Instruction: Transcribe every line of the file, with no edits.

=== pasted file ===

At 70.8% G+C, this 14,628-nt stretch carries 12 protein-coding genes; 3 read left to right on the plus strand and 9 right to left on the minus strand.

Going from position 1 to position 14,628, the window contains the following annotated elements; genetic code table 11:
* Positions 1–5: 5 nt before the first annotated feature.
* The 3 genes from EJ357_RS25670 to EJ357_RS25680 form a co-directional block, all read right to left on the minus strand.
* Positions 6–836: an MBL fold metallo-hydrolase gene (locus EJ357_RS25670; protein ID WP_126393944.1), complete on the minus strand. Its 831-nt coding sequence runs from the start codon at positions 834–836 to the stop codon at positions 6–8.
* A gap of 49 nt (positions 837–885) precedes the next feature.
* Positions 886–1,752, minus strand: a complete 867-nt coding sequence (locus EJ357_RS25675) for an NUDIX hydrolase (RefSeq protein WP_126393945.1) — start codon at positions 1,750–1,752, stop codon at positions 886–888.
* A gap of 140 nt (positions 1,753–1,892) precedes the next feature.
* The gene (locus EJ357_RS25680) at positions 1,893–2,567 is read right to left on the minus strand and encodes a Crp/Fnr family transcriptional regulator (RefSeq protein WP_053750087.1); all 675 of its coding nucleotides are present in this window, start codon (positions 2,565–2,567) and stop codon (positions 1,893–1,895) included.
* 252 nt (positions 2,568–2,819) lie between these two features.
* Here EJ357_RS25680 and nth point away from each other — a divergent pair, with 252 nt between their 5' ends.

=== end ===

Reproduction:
At 70.8% G+C, this 14,628-nt stretch carries 12 protein-coding genes; 3 read left to right on the plus strand and 9 right to left on the minus strand.

Going from position 1 to position 14,628, the window contains the following annotated elements; genetic code table 11:
* Positions 1–5: 5 nt before the first annotated feature.
* The 3 genes from EJ357_RS25670 to EJ357_RS25680 form a co-directional block, all read right to left on the minus strand.
* Positions 6–836: an MBL fold metallo-hydrolase gene (locus EJ357_RS25670; protein ID WP_126393944.1), complete on the minus strand. Its 831-nt coding sequence runs from the start codon at positions 834–836 to the stop codon at positions 6–8.
* A gap of 49 nt (positions 837–885) precedes the next feature.
* Positions 886–1,752, minus strand: a complete 867-nt coding sequence (locus EJ357_RS25675) for an NUDIX hydrolase (RefSeq protein WP_126393945.1) — start codon at positions 1,750–1,752, stop codon at positions 886–888.
* A gap of 140 nt (positions 1,753–1,892) precedes the next feature.
* The gene (locus EJ357_RS25680) at positions 1,893–2,567 is read right to left on the minus strand and encodes a Crp/Fnr family transcriptional regulator (RefSeq protein WP_053750087.1); all 675 of its coding nucleotides are present in this window, start codon (positions 2,565–2,567) and stop codon (positions 1,893–1,895) included.
* 252 nt (positions 2,568–2,819) lie between these two features.
* Here EJ357_RS25680 and nth point away from each other — a divergent pair, with 252 nt between their 5' ends.